Over the past several years, actively managed mutual funds have had a rough go of things. Laggard performances coupled with high fees have prompted investors to pull billions of dollars from active funds and allocate that capital to lower-cost exchange-traded funds (ETFs). However, the popular FAANG stocks are helping bolster performance at some actively managed funds. The FAANG quintet comprises Facebook, Inc. (FB), Amazon.com, Inc. (AMZN), Apple Inc. (AAPL), Netflix, Inc. (NFLX) and Google parent Alphabet Inc. (GOOGL). Those stocks combine for over 35% of the Nasdaq-100 Index and constitute marquee holdings at an array of active mutual funds.
"GOOGL, AAPL and FB were among the top ten largest increases in fund positions during 2Q 2017," said Goldman Sachs in a research note out Monday. "FB and GOOGL are also in our newly rebalanced mutual fund overweight basket (GSTHMFOW), while AAPL is the most underweight stock among large-cap funds (GSTHMFUW)." (See also: Should Investors Nix Actively Managed Funds?)
At the sector level, active managers were most overweight technology and financial services names over the past few months, according to Goldman research. Technology, the largest sector weight in the S&P 500, is the best performing sector in the U.S. this year. Financial services, the second largest sector allocation in the S&P 500, is something of a laggard. As measured by the Financial Select Sector SPDR (XLF), financials are up just 6.7% year to date compared with a 9.4% gain for the S&P 500.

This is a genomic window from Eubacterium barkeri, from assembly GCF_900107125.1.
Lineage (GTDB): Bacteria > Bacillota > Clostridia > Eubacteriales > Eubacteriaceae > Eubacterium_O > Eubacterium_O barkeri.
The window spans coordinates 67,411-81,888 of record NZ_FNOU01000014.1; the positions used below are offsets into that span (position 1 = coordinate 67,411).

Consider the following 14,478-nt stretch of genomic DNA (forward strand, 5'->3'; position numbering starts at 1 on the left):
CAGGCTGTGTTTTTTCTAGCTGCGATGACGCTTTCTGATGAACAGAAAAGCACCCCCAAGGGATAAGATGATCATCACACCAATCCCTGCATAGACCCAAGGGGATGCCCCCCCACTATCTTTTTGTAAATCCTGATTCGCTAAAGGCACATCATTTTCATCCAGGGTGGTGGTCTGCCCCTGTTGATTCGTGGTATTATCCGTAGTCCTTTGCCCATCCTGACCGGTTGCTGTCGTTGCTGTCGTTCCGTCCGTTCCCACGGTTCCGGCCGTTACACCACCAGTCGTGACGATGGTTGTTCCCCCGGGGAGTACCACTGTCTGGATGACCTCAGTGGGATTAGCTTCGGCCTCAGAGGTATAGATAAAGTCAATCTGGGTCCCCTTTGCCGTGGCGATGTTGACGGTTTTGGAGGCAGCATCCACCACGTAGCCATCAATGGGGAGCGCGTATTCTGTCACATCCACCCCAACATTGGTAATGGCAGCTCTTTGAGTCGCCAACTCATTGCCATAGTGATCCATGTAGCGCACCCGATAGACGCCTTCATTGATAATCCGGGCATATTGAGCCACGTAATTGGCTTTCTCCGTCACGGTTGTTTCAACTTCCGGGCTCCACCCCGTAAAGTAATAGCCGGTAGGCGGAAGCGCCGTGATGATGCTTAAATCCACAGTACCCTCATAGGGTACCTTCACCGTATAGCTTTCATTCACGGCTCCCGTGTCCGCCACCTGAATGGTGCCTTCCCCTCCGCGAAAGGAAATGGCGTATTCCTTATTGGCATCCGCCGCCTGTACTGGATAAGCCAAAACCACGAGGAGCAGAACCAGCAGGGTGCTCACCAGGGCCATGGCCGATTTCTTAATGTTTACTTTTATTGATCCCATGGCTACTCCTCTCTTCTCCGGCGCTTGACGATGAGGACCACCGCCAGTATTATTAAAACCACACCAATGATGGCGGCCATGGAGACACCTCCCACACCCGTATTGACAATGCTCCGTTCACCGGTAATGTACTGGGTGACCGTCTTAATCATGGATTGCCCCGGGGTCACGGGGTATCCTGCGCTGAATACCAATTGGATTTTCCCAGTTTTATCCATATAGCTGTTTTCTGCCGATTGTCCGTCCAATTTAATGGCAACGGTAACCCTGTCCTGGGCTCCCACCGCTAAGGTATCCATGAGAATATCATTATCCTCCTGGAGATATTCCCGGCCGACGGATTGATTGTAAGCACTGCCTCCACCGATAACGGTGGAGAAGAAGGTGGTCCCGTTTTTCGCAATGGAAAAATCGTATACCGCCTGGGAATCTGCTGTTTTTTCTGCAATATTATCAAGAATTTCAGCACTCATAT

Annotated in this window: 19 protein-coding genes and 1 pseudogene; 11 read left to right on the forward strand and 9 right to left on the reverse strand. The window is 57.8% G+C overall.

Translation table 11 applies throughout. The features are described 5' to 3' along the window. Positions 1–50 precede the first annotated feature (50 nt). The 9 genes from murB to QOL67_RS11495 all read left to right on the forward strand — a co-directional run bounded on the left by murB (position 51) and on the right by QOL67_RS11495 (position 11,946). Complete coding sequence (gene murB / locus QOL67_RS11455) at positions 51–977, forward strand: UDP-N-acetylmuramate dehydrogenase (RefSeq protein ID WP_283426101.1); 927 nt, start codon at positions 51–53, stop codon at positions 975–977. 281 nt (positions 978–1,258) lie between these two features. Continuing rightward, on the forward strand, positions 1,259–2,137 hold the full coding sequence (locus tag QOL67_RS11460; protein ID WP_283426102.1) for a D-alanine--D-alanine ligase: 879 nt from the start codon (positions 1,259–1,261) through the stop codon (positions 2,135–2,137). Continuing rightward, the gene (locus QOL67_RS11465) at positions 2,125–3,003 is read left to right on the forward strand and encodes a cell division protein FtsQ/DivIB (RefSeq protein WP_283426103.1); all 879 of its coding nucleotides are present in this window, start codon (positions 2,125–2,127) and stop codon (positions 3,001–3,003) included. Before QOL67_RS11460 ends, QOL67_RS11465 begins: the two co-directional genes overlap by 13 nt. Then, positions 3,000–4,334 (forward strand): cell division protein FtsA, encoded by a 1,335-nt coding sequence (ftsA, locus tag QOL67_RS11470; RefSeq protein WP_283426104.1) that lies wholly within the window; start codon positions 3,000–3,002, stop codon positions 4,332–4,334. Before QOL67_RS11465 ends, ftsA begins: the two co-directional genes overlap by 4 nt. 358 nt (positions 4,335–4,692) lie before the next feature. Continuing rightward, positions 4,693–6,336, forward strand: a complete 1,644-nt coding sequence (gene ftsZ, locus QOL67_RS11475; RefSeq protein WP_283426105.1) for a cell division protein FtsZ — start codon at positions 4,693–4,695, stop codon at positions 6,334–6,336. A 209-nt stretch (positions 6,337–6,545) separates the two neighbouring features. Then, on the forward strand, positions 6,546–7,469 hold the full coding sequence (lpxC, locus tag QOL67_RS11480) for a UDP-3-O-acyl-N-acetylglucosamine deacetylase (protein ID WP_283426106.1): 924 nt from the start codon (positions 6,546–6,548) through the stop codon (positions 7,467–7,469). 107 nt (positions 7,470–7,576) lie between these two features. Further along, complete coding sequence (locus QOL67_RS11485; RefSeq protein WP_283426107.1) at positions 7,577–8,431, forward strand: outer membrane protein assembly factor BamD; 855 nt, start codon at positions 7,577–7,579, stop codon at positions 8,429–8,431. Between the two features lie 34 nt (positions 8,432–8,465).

"GOOGL (+18 basis points), AAPL (+16 bp) and FB (+12 bp) were among the top ten increases in large-cap mutual fund positions during 2Q 2017. FB and GOOGL are also popular among hedge funds," according to Goldman. (See also: FAANG Stock Prices Can Continue to Climb Higher.)
Data suggest that allocations to the FAANG stocks are helping large-cap active managers boost year-to-date returns. "Large-cap mutual funds have delivered solid returns year to date," said Goldman. "The share of funds outpacing their benchmarks is above the 10-year average, and performance has improved since early 2017. Forty-four percent of large-cap core, growth and value mutual funds have generated higher returns than their respective benchmarks year to date compared with an average of 37% since 2007."
Not surprisingly, technology is driving returns, as most active funds are overweight tech. Investors should note that Amazon and Netflix are not classified as technology stocks. Instead, those stocks are members of the consumer discretionary sector, the fourth largest sector weight in the S&P 500. "The average large-cap mutual fund is overweight Info Tech by 144 bp, the largest overweight across all sectors. Info Tech is also the best performing sector year to date, outpacing the S&P 500 by 13 percentage points (24% vs. 11%)," said Goldman. (See also: Why Facebook's Value Is Best Among FAANGs.)